Just as the Admiral started to speak, an extremely loud groaning/grinding noise permeated the boat. Braddock was in his face in an instant. Nelson couldn’t focus on the General’s bellowing, everything was happening too fast. He pressed the abort key over and over with no success. Finally, grabbing the mike, he called to the reactor room. His skin tingled as if he were just millimeters from an electric field. He could hardly stand to hold onto the mike. “Gordon! Powell! Abort the experiment! Abort Now!!”
The light burned throughout the room. Everyone covered their ears against the hum that had become a raging din. The deck felt like jello and men began to lose their footing. Crane desperately tried to maintain control, but he could hardly control himself. Besides the tingling, all his senses seemed off kilter. He stumbled on the rolling deck, pitching forward against the plot table. His mind was unclear and his vision wavered. The tingling began to feel like bee stings covering his entire body. The room started to spin. He felt his legs buckling, but he couldn’t stop it. And then…
After a three day leave, a well rested and enthusiastic Chip Morton pulled his car into the lot near the dock. He was actually looking forward to installing a new hard drive in his laptop, which he had inadvertently left aboard in his cabin. He felt amazed at how much effect a few days of fun and relaxation had on him, and he had missed the Admiral’s tour with the brass. What could be better he thought, as he rounded the huge entrance and stared out at… the Seaview? What happened to the boat?
The empty dock loomed out in front of the Exec. No one had tried to call, he was sure of that. What could have caused them to sail without him? Something suddenly felt very wrong. Chip ran up to the nearest sentry, practically seizing the man by the arm. “Where’s the Seaview?”
Recognizing him, the sentry replied, “Lt. Commander, what are you doing here? Didn’t you leave with the sub?”
Chip was quickly losing patience, something was wrong and he needed to find out, not answer unnecessary questions. “I’ve been on leave. Tell me where did she go?”
“Err, I don’t know, Sir. Rumors are floating around that Seaview is missing, especially after that Admiral Stark arrived yesterday.”
“Stark! Are you sure?” Chip heard the man’s acknowledgement behind him as he sprinted for his car. If Stark is here, then there’s only one place he would be. And Stark would have answers.
Morton fairly flew into Admiral Nelson’s office. Jiggs Stark sat at the desk rummaging through a stack of files. A flush of irritation coursed through Seaview’s XO. Stark might be a fine Admiral for the Navy, but he had no business in Institute files. Chip doubted if Stark even had any idea what he was looking at.
“Admiral Stark…” Chip began, catching his breath.
Stark looked up, completely surprised as he recognized the Exec. “Morton, How did you get here?”
Chip snapped to attention. Stark wouldn’t even talk to him if he didn’t make an effort at protocol. “Sir, I just returned from leave and was surprised to find that Seaview had sailed during my absence. May I ask where she’s headed?”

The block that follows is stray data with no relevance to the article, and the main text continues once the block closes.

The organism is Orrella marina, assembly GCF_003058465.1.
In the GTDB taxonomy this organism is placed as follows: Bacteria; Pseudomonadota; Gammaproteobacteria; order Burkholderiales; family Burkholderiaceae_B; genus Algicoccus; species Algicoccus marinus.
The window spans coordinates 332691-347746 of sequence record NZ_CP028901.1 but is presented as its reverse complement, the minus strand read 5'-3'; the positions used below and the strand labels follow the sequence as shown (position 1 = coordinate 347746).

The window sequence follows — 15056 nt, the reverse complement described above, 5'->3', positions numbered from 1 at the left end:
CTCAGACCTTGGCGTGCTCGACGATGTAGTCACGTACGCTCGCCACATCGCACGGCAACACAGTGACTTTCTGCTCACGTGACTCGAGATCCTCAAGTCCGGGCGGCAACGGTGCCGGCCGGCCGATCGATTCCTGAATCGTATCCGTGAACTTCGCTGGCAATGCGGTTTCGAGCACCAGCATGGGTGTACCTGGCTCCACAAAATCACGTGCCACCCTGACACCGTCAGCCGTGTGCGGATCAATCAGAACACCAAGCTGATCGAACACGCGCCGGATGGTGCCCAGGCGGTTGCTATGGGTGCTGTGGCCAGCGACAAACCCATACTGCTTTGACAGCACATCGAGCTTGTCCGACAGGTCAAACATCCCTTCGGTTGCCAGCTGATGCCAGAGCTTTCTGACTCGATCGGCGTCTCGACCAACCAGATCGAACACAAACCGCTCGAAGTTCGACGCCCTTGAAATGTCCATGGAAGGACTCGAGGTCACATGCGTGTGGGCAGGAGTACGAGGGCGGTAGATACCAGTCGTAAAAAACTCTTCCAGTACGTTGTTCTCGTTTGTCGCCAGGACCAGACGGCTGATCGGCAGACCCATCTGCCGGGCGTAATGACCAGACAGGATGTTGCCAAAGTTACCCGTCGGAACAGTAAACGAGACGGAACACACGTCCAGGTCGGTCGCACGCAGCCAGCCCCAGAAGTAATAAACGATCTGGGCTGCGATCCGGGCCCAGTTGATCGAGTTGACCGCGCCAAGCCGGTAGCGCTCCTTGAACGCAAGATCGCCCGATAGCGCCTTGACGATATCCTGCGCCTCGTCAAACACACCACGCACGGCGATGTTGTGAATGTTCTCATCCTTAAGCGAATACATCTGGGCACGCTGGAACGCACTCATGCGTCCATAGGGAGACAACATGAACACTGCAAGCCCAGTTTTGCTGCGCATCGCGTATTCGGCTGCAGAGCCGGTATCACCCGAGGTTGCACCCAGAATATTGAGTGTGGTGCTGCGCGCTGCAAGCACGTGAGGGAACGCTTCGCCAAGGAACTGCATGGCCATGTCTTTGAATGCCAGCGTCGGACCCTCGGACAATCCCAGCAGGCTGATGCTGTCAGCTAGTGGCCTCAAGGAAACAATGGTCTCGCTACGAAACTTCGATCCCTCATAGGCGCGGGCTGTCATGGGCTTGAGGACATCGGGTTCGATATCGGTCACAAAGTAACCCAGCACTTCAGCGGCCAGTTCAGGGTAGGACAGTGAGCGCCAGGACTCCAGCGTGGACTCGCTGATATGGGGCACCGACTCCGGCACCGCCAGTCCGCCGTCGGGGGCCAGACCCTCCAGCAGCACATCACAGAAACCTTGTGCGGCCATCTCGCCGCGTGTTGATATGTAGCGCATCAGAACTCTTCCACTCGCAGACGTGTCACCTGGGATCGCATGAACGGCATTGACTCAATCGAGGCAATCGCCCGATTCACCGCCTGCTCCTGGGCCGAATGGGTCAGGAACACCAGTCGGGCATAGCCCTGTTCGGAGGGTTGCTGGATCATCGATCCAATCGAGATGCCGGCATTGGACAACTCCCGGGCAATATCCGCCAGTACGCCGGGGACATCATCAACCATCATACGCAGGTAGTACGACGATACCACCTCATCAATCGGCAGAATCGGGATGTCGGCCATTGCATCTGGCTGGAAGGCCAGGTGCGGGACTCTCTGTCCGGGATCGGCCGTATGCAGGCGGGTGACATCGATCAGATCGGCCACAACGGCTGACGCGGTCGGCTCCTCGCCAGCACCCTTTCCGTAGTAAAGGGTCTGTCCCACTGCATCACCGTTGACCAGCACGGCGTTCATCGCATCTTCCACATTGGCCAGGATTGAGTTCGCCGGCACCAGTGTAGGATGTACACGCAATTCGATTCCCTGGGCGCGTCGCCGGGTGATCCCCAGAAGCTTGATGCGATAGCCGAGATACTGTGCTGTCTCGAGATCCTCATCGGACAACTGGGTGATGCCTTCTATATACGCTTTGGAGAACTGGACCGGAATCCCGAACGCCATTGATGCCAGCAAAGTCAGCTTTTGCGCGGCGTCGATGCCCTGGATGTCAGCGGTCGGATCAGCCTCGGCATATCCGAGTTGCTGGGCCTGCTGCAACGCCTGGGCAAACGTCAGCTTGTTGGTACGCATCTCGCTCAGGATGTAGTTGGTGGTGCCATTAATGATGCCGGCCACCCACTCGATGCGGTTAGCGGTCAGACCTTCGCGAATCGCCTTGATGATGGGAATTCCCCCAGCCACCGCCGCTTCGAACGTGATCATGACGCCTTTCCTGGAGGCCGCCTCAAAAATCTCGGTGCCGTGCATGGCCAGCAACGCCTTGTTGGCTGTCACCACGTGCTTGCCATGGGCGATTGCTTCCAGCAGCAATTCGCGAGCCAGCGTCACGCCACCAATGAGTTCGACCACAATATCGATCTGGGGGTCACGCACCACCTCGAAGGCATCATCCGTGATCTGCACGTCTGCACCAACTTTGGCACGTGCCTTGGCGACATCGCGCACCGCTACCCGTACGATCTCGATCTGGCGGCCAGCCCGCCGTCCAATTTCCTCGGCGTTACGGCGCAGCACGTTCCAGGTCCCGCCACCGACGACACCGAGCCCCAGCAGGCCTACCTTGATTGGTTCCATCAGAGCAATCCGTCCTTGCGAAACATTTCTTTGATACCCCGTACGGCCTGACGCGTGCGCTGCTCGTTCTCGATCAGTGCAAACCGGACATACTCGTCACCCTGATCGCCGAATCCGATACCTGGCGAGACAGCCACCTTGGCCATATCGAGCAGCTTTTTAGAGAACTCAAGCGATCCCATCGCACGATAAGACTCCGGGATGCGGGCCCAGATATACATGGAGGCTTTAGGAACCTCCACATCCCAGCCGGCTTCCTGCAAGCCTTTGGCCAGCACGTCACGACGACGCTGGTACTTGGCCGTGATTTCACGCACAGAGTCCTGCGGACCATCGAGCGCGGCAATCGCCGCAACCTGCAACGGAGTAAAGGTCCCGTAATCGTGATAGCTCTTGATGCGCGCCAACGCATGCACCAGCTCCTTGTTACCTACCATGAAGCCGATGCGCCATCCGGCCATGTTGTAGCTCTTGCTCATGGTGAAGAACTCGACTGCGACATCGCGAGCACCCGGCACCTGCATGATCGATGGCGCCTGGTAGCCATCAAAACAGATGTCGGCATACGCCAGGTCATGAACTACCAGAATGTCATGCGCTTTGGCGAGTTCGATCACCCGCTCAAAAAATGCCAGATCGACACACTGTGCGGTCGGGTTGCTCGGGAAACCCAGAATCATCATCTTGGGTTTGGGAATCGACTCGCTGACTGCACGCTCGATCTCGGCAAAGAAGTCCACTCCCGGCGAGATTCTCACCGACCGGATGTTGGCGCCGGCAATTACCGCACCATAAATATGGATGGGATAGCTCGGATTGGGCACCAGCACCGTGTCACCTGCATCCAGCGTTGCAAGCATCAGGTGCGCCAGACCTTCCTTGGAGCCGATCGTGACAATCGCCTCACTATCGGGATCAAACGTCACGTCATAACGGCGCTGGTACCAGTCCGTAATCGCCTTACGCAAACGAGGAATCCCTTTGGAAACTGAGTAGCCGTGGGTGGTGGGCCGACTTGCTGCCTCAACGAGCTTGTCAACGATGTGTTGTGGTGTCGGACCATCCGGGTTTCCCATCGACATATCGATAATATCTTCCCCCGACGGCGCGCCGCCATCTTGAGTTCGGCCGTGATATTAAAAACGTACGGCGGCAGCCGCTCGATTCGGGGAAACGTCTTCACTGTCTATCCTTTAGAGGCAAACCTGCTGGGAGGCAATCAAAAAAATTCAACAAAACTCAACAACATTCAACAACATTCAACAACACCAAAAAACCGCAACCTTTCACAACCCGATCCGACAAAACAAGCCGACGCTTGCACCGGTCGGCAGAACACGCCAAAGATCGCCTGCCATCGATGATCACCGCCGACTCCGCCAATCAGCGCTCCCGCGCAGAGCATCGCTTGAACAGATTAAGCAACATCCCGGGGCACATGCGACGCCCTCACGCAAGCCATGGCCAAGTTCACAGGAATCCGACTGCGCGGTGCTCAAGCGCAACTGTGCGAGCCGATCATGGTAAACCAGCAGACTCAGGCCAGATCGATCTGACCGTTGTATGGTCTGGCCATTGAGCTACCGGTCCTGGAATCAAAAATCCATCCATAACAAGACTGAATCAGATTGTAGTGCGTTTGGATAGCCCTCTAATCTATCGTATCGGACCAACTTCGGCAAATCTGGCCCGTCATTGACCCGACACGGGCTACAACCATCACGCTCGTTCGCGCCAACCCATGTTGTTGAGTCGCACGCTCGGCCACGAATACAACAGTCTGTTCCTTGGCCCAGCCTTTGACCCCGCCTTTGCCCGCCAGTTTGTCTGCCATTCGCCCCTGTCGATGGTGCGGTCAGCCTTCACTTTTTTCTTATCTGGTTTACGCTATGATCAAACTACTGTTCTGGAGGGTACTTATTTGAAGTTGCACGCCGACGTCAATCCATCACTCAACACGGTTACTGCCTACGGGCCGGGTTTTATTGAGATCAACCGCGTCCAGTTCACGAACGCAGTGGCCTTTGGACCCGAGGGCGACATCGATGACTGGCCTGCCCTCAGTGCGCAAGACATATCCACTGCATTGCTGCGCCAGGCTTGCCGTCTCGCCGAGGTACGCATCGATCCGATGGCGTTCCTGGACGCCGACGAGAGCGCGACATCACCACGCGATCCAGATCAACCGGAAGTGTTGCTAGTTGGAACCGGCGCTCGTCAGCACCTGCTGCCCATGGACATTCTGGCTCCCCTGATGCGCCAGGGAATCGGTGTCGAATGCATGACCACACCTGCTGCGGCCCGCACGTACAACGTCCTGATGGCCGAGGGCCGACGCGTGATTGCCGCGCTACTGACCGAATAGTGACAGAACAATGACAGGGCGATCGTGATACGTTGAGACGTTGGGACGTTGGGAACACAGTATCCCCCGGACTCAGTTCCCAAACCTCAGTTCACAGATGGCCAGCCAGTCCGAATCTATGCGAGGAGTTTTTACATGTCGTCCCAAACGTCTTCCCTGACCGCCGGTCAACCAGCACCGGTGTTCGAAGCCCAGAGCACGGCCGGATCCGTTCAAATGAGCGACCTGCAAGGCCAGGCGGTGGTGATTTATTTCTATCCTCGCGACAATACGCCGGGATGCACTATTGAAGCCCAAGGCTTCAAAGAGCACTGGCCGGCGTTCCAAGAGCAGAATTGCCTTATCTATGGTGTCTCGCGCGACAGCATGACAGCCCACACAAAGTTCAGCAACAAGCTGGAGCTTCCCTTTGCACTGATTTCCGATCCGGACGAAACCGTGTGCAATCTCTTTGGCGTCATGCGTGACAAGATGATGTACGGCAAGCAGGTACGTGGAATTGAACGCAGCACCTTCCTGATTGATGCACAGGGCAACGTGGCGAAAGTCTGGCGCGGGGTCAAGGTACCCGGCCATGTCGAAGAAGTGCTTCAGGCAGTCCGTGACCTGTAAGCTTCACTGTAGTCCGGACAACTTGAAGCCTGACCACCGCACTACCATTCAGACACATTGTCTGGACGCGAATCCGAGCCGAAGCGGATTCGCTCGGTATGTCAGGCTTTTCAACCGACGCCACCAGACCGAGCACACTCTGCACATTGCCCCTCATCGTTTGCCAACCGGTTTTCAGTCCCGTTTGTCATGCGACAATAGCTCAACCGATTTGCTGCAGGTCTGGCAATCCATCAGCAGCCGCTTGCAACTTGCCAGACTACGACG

Stark stared in annoyance at the junior officer. “Lt. Commander, I had no idea that you were not onboard. We thought that the sub left with a full compliment. However, to answer your question, no one knows where Seaview is right now. She left two days ago and hasn’t been heard from since. We believe we have the coordinates that she was supposedly heading for and a search is underway, but so far… nothing.”
“What?! Why would she leave? And why wasn’t I called?”
Jiggs bristled at the younger man’s informality. You’re too much like Crane. It’s a wonder that Harriman puts up with either of you! He sat back and tried to understand that this was all a shock to the XO. “Lt. Commander, I suggest you consider how you talk to your superior officers. I certainly have no compelling reason to tell you anything, except that I want to get to the bottom of this and perhaps you might be able to shed some light. The sub left on a mission authorized by the Dept. of Defense. She should have been back that same day. I have no idea why you weren’t called, unless it was because they left in a hurry.”
“If you don’t mind me asking, Sir,” Chip interrupted, “Isn’t it a little early for ComSubPac to be this interested in searching for a civilian boat??
“You think you’re such a smart cookie, eh Lt. Commander? Not that it is any of your business, but the mission that Seaview left on is of great interest to the government. There are those who have been anxiously awaiting her return and the results of her success. Some people are branding Nelson as a traitor, thinking he defected with certain classified equipment that was onboard. I don’t believe it for a second, and I’m trying to get to the bottom of things. I am, however, very concerned about foul play. If someone got hold of information concerning this mission, Seaview might have been taken.”
“Seaview taken? Neither the Admiral nor the Captain would have allowed that. And the Admiral is no traitor. I won’t even consider that, and I’m surprised that others would.” Morton dropped down into one of the chairs facing the desk, discouraged. Slowly a look of pure determination crossed his normally emotionless countenance. “I’ll help you find the Seaview, no matter what. And then they’ll see.”
Lee Crane pulled himself slowly off the deck. He had no
recollection of losing consciousness, or how long he was out. Lee fought to
clear his head, his mind felt like mush. “Ooooohh…” he moaned, as he opened his
eyes and took in the spinning room. Trying to steady himself, he pushed back his
sleeve and attempted to focus on his watch. It took a moment for him to realize
that the hands were not moving. How long…His vision